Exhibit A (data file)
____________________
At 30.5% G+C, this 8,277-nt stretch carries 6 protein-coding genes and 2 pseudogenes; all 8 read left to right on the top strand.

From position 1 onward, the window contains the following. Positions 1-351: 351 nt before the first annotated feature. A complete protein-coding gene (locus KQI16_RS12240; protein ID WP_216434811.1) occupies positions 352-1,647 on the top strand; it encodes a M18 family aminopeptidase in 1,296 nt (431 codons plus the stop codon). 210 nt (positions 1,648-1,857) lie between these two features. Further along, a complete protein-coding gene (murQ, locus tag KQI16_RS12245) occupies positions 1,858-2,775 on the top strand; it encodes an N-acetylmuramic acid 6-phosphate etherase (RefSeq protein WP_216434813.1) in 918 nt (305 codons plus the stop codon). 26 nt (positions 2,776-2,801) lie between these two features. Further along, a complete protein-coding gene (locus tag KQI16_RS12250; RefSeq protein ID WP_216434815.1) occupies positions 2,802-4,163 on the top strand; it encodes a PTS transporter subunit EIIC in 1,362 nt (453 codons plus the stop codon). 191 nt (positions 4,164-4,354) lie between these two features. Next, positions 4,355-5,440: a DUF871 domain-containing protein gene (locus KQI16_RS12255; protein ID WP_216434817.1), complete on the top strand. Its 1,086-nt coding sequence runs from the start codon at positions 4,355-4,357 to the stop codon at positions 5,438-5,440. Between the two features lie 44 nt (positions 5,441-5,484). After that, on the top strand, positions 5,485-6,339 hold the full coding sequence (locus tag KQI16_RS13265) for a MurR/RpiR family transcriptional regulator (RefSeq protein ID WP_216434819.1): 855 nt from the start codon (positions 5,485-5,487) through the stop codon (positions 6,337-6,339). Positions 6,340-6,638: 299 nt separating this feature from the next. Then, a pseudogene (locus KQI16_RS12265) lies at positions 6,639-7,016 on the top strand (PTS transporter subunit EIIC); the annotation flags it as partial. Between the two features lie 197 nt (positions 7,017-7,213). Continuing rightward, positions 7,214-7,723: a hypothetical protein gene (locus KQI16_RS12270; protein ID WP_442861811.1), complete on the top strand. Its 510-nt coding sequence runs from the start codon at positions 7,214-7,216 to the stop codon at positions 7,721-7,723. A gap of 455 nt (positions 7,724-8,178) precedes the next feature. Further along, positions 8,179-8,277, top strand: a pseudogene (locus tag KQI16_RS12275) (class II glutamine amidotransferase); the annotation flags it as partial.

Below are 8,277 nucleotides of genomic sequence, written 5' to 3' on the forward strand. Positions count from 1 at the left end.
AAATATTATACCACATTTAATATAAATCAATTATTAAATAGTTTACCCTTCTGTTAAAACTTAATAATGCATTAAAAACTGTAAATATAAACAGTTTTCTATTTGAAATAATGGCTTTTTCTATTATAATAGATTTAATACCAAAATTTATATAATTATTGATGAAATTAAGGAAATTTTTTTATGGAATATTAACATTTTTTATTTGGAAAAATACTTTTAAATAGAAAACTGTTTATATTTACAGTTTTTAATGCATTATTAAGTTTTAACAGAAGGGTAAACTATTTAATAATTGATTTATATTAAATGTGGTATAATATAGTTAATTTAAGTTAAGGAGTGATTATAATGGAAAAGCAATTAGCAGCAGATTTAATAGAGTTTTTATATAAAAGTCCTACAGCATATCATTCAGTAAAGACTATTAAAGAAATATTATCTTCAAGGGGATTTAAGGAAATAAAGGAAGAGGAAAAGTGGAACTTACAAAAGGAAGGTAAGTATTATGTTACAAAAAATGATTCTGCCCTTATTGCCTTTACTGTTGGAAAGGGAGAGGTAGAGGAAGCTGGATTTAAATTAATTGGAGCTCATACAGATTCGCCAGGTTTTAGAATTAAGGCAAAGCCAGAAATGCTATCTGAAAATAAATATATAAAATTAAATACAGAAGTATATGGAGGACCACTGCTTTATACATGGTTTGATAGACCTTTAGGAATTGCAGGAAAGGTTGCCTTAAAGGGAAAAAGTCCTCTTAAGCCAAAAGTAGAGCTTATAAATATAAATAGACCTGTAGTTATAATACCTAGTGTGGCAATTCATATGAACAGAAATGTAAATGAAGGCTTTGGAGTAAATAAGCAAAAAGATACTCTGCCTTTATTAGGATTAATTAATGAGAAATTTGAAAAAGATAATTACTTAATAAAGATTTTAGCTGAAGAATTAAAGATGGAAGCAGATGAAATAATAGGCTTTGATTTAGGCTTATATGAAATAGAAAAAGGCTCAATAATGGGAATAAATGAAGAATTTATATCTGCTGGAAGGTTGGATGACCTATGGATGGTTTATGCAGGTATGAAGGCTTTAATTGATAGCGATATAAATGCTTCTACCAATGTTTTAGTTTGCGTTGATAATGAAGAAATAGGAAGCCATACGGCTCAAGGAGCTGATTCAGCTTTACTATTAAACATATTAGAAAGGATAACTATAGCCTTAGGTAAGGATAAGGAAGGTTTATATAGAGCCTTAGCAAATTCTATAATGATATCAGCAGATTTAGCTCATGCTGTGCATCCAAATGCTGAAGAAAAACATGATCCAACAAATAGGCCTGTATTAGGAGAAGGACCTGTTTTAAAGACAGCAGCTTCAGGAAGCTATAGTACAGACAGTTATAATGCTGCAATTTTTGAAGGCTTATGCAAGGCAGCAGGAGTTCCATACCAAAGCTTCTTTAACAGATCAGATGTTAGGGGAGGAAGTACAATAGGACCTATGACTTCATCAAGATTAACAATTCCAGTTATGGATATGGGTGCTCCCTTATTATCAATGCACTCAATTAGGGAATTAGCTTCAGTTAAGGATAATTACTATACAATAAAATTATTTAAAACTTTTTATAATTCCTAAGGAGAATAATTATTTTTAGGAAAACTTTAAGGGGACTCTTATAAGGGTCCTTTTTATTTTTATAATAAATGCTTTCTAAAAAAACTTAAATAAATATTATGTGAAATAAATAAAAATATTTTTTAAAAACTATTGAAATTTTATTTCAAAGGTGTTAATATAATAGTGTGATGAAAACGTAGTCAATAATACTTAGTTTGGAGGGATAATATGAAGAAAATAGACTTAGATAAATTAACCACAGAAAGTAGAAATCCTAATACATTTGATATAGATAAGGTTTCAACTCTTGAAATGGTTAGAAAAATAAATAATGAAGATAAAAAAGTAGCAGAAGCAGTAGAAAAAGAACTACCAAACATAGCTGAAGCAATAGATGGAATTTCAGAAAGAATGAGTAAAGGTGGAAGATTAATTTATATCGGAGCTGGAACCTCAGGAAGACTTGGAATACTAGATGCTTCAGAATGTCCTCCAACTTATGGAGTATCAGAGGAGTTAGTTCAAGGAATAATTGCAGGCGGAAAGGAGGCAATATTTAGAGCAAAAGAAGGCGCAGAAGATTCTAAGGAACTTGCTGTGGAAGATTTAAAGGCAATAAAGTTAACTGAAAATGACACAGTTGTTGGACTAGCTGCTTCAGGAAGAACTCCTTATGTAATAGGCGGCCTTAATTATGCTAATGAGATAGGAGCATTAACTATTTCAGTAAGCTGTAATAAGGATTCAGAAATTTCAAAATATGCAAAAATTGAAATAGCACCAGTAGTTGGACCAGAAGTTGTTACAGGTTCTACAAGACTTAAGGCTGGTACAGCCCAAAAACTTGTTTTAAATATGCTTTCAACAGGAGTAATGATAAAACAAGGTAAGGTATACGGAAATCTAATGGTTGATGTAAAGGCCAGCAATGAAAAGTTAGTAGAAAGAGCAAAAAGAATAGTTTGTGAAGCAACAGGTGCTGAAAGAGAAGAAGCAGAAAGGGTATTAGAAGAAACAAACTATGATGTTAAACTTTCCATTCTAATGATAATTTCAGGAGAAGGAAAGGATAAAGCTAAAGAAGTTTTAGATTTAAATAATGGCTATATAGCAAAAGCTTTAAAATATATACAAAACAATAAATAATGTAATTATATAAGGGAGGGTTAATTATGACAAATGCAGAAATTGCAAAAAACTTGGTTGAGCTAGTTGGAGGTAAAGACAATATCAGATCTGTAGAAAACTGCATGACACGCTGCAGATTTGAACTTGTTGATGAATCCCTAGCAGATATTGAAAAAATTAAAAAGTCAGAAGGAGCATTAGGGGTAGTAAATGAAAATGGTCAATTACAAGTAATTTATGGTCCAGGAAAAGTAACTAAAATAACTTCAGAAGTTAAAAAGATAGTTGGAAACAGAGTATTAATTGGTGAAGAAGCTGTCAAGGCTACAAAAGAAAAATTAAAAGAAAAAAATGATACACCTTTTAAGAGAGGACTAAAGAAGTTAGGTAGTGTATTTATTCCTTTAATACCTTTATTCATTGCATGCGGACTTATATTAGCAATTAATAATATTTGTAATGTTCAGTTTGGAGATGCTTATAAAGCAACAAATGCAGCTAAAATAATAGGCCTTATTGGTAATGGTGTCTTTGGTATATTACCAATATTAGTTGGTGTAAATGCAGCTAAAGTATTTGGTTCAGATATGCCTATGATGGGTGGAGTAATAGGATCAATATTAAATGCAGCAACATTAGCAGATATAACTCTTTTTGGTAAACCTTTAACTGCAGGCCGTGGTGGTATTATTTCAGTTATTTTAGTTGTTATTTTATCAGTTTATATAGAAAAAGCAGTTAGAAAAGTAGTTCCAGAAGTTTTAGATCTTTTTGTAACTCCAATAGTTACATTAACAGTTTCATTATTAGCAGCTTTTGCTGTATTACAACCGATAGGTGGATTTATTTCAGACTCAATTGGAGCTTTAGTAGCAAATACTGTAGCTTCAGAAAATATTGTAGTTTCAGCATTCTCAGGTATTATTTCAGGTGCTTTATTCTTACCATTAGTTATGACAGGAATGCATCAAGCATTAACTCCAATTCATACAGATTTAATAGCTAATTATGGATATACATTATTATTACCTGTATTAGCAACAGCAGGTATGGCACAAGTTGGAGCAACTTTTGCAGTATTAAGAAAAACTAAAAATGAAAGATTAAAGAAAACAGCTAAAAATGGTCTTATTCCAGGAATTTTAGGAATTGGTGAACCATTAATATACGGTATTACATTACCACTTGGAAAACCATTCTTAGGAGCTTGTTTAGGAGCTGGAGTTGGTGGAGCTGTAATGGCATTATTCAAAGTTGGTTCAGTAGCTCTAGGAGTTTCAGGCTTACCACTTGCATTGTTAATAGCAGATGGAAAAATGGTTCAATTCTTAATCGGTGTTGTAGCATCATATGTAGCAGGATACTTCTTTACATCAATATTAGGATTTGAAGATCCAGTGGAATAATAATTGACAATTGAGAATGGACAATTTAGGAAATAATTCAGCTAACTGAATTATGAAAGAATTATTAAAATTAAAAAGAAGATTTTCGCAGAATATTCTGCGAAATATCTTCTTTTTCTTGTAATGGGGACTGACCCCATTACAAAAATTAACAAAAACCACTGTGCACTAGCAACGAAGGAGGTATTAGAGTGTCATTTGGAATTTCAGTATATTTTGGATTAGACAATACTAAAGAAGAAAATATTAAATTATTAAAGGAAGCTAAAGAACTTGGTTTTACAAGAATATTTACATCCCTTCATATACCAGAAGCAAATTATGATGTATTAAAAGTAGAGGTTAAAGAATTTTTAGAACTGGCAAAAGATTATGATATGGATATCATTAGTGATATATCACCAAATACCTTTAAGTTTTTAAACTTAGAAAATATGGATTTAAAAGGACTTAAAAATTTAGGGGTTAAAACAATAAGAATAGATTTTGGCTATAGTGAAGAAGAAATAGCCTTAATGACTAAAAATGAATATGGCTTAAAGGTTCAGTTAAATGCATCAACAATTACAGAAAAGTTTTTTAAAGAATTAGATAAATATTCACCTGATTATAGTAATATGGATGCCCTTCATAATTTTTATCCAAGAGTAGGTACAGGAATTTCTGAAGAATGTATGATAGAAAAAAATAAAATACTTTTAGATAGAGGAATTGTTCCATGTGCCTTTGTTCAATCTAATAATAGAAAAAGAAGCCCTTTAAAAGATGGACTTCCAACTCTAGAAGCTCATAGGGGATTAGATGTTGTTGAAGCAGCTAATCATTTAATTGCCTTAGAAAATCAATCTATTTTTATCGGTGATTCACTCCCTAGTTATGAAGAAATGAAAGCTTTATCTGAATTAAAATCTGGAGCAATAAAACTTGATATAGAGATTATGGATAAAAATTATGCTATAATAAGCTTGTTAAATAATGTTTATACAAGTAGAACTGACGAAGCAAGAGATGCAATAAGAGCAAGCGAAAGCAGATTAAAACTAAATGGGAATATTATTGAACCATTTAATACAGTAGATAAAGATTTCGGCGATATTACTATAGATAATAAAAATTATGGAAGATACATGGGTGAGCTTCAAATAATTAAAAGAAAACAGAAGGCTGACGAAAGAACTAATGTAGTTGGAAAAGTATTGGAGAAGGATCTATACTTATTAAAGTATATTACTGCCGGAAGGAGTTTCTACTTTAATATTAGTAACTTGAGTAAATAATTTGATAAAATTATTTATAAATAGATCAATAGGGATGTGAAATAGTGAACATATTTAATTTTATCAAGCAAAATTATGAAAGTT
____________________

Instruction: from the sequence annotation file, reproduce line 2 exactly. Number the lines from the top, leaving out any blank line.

From position 1 onward, the window contains the following. Positions 1-351: 351 nt before the first annotated feature. A complete protein-coding gene (locus KQI16_RS12240; protein ID WP_216434811.1) occupies positions 352-1,647 on the top strand; it encodes a M18 family aminopeptidase in 1,296 nt (431 codons plus the stop codon). 210 nt (positions 1,648-1,857) lie between these two features. Further along, a complete protein-coding gene (murQ, locus tag KQI16_RS12245) occupies positions 1,858-2,775 on the top strand; it encodes an N-acetylmuramic acid 6-phosphate etherase (RefSeq protein WP_216434813.1) in 918 nt (305 codons plus the stop codon). 26 nt (positions 2,776-2,801) lie between these two features. Further along, a complete protein-coding gene (locus tag KQI16_RS12250; RefSeq protein ID WP_216434815.1) occupies positions 2,802-4,163 on the top strand; it encodes a PTS transporter subunit EIIC in 1,362 nt (453 codons plus the stop codon). 191 nt (positions 4,164-4,354) lie between these two features. Next, positions 4,355-5,440: a DUF871 domain-containing protein gene (locus KQI16_RS12255; protein ID WP_216434817.1), complete on the top strand. Its 1,086-nt coding sequence runs from the start codon at positions 4,355-4,357 to the stop codon at positions 5,438-5,440. Between the two features lie 44 nt (positions 5,441-5,484). After that, on the top strand, positions 5,485-6,339 hold the full coding sequence (locus tag KQI16_RS13265) for a MurR/RpiR family transcriptional regulator (RefSeq protein ID WP_216434819.1): 855 nt from the start codon (positions 5,485-5,487) through the stop codon (positions 6,337-6,339). Positions 6,340-6,638: 299 nt separating this feature from the next. Then, a pseudogene (locus KQI16_RS12265) lies at positions 6,639-7,016 on the top strand (PTS transporter subunit EIIC); the annotation flags it as partial. Between the two features lie 197 nt (positions 7,017-7,213). Continuing rightward, positions 7,214-7,723: a hypothetical protein gene (locus KQI16_RS12270; protein ID WP_442861811.1), complete on the top strand. Its 510-nt coding sequence runs from the start codon at positions 7,214-7,216 to the stop codon at positions 7,721-7,723. A gap of 455 nt (positions 7,724-8,178) precedes the next feature. Further along, positions 8,179-8,277, top strand: a pseudogene (locus tag KQI16_RS12275) (class II glutamine amidotransferase); the annotation flags it as partial.